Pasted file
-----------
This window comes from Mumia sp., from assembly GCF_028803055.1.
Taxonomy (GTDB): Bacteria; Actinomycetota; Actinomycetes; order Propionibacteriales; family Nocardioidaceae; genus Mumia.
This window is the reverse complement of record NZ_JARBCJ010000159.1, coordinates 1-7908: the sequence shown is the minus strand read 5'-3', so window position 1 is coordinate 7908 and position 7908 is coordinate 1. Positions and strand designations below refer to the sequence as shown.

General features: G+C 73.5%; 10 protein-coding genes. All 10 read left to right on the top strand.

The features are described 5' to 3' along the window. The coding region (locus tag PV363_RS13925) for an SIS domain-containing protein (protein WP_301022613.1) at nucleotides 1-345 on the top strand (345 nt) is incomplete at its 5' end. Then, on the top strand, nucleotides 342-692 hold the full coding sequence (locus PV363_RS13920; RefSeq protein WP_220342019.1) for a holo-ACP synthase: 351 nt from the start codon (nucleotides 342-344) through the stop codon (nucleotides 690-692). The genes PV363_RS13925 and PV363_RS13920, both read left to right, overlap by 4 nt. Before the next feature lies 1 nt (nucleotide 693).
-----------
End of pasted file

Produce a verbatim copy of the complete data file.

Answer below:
This window comes from Mumia sp., from assembly GCF_028803055.1.
Taxonomy (GTDB): Bacteria; Actinomycetota; Actinomycetes; order Propionibacteriales; family Nocardioidaceae; genus Mumia.
This window is the reverse complement of record NZ_JARBCJ010000159.1, coordinates 1-7908: the sequence shown is the minus strand read 5'-3', so window position 1 is coordinate 7908 and position 7908 is coordinate 1. Positions and strand designations below refer to the sequence as shown.

General features: G+C 73.5%; 10 protein-coding genes. All 10 read left to right on the top strand.

The features are described 5' to 3' along the window. The coding region (locus tag PV363_RS13925) for an SIS domain-containing protein (protein WP_301022613.1) at nucleotides 1-345 on the top strand (345 nt) is incomplete at its 5' end. Then, on the top strand, nucleotides 342-692 hold the full coding sequence (locus PV363_RS13920; RefSeq protein WP_220342019.1) for a holo-ACP synthase: 351 nt from the start codon (nucleotides 342-344) through the stop codon (nucleotides 690-692). The genes PV363_RS13925 and PV363_RS13920, both read left to right, overlap by 4 nt. Before the next feature lies 1 nt (nucleotide 693).